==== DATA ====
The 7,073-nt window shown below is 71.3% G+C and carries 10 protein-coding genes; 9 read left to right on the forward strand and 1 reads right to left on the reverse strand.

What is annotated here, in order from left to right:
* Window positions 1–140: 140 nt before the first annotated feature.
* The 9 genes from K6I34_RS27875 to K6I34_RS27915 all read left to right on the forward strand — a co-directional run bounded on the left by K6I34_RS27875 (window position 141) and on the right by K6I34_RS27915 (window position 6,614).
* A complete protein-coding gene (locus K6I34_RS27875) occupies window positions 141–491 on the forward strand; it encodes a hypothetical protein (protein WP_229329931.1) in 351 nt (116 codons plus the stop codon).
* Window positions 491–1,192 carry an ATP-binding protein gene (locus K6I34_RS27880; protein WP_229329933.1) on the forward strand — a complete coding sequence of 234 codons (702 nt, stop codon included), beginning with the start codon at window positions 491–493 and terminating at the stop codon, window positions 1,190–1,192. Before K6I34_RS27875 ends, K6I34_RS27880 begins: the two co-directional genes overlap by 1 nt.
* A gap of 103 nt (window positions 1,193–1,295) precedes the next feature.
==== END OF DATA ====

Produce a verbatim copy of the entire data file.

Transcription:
The 7,073-nt window shown below is 71.3% G+C and carries 10 protein-coding genes; 9 read left to right on the forward strand and 1 reads right to left on the reverse strand.

What is annotated here, in order from left to right:
* Window positions 1–140: 140 nt before the first annotated feature.
* The 9 genes from K6I34_RS27875 to K6I34_RS27915 all read left to right on the forward strand — a co-directional run bounded on the left by K6I34_RS27875 (window position 141) and on the right by K6I34_RS27915 (window position 6,614).
* A complete protein-coding gene (locus K6I34_RS27875) occupies window positions 141–491 on the forward strand; it encodes a hypothetical protein (protein WP_229329931.1) in 351 nt (116 codons plus the stop codon).
* Window positions 491–1,192 carry an ATP-binding protein gene (locus K6I34_RS27880; protein WP_229329933.1) on the forward strand — a complete coding sequence of 234 codons (702 nt, stop codon included), beginning with the start codon at window positions 491–493 and terminating at the stop codon, window positions 1,190–1,192. Before K6I34_RS27875 ends, K6I34_RS27880 begins: the two co-directional genes overlap by 1 nt.
* A gap of 103 nt (window positions 1,193–1,295) precedes the next feature.